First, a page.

Frederic K. Upton

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CONCORD - Frederic K. Upton, a prominent Concord lawyer, passed away on Dec. 2, 2013. He was two weeks shy of his 95th birthday.

Upton was born in Bow and grew up at the family home on South Street in Concord. A remarkable scholar throughout his life, he graduated from Concord High School at the age of 16. At Dartmouth College, Fred was named a senior fellow for academic excellence, was captain of the cross-country team and ran track, graduating in 1939. When Upton later entered Harvard Law School, he remembered fondly the dean of the Law School making it known that at Harvard, Upton would have to work, a slight to his beloved Dartmouth education Upton never accepted. At Harvard, Upton was named a Law Review editor.

When World War II broke out, Upton enlisted in the U.S. Navy and was assigned duty as an officer on destroyer escorts patrolling the North Atlantic, rising to the rank of lieutenant commander. He was awarded two Bronze Stars for his contributions in sinking German submarines.

The war years also brought into his life his wife of 53 years, Jean Thornton Upton, Smith 1941, whom Fred married in 1943 and who would return with him to Concord after the war to raise their five children.

Upon returning to Concord, Upton went into law practice with his father, former U.S. Sen. Robert W. Upton, and his older brother, Richard Upton. The firm, now called Upton & Hatfield, had a strong reputation for trial work, and early on Upton became a formidable trial lawyer. He was honored as a Fellow of the American College of Trial Lawyers. One noteworthy accomplishment affecting all of New Hampshire was his successful legal effort to block the federal government from locating a super highway through Franconia Notch. Later in his career, Fred took on many new legal challenges in school, business and banking law. There was no area of the law that escaped his keen intellectual curiosity or held him back from excelling.

Upton was very active with the New Hampshire Bar Association, serving as the first president of the unified bar in 1970. He also served on the N.H. Supreme Court Judicial Conduct Committee for two decades, 10 years as chairman. When accepting the 2007 Frank Rowe Kenison Award of the New Hampshire Bar Foundation, Upton stated: "Our self-esteem as lawyers may depend in the long run on our disposition or willingness to use our training and talents in some form of public service or for the public good."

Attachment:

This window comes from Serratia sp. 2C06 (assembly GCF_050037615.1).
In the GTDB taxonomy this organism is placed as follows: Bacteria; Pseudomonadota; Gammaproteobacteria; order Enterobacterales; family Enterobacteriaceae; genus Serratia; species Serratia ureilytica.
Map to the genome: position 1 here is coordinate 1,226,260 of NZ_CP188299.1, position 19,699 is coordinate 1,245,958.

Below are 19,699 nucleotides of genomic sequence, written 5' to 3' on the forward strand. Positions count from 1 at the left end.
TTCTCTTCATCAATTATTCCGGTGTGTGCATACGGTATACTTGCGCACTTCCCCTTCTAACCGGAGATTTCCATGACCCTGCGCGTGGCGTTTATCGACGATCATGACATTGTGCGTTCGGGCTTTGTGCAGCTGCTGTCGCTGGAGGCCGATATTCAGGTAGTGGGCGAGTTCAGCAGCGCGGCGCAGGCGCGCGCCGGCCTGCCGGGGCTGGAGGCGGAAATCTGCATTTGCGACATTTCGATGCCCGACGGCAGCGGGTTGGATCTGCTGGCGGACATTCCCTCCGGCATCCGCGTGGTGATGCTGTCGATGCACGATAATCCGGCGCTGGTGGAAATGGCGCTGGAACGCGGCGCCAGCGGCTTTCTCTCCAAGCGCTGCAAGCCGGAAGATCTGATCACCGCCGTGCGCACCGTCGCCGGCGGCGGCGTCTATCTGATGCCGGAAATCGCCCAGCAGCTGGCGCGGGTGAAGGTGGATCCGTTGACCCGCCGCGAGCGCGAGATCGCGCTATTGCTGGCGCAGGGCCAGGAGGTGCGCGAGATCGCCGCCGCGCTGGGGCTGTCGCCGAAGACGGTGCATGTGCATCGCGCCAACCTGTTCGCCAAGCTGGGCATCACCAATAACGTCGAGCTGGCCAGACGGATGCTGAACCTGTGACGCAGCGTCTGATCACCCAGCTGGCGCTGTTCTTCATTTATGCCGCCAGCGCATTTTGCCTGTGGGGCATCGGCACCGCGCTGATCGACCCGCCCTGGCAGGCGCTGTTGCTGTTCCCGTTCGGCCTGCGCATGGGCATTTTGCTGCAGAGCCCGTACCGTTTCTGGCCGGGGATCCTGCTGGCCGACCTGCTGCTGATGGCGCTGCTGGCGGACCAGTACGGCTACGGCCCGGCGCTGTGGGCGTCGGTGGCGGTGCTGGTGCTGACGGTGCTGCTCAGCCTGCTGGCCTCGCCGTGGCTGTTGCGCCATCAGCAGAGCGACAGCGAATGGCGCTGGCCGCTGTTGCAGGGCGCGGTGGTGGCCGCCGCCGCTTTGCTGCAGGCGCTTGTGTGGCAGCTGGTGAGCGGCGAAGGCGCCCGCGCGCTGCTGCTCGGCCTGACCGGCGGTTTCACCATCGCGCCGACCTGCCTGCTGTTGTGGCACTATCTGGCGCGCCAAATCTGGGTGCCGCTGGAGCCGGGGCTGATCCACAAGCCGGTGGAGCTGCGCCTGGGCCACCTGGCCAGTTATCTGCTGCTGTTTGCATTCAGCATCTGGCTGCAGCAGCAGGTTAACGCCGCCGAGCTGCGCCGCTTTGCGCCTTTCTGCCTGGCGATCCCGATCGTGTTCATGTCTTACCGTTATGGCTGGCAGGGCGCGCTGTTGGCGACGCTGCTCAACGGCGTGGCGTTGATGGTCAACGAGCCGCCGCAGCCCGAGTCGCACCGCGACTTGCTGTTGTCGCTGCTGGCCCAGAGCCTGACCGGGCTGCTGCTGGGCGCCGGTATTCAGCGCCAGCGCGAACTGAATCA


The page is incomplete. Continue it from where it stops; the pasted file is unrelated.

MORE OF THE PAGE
Upton was an ardent supporter of public education, serving as chairman of the Concord School Board and seeking justice in his professional capacity in state funding for local education. He argued school funding issues before the N.H. Supreme Court on several occasions.

Fred passed on his commitment to community and hard work to his family. No family dinner table was safe from a thorough debate of the issues of the day. He expected much of himself and asked of his family that they always give their best effort and remember those who were less fortunate.

Following retirement, Fred and Jean spent lengthy periods at Waterville Valley, where many grandchildren came to visit. He taught them to fly fish and to read baseball box scores, showed them where to pick wild blueberries, and took them on bike rides. Following Jean's death in 1996, Fred married Beth Shoup Upton, with whom he shared much companionship and love of travel until Beth's death in 2010.

Fred is survived by his children, Robert W. Upton II and his wife, Lorri; Mark T. Upton, M.D. and his wife, Linda; Katherine U. Fulford and her husband, Mark; John S. Upton and his wife, Annie; Evelyn U. Brophy and her husband, Jim; and stepdaughter Diane Best and her companion, Christopher.

Fred was blessed with 13 passionate and caring grandchildren, all of whom were in attendance at his 90th birthday at the Snow Shoe Club in Concord: Abby, Emily, Sam, Molly, Ali, Matt, Stephanie, Scott, Martha, Cecily, Ted, Sarah, and Jennie. Later, great-grandchildren Fiona, Isla, Hannah and Camille arrived and were equally loved by him.

Fred remained to the end passionately concerned for his family, his state and his country.


services: A memorial service to celebrate Fred's life will be held at St. Paul's Church in Concord on Saturday, Jan. 11, at 2 p.m. In lieu of flowers, the family suggests a donation to the Frederic K. Upton Justice Fund of the New Hampshire Bar Foundation, 2 Pillsbury Street, Suite 300, Concord, 03301-3502.

Published in Union Leader on Dec. 6, 2013
bullet Bronze Star bullet U.S. Navy bullet World War II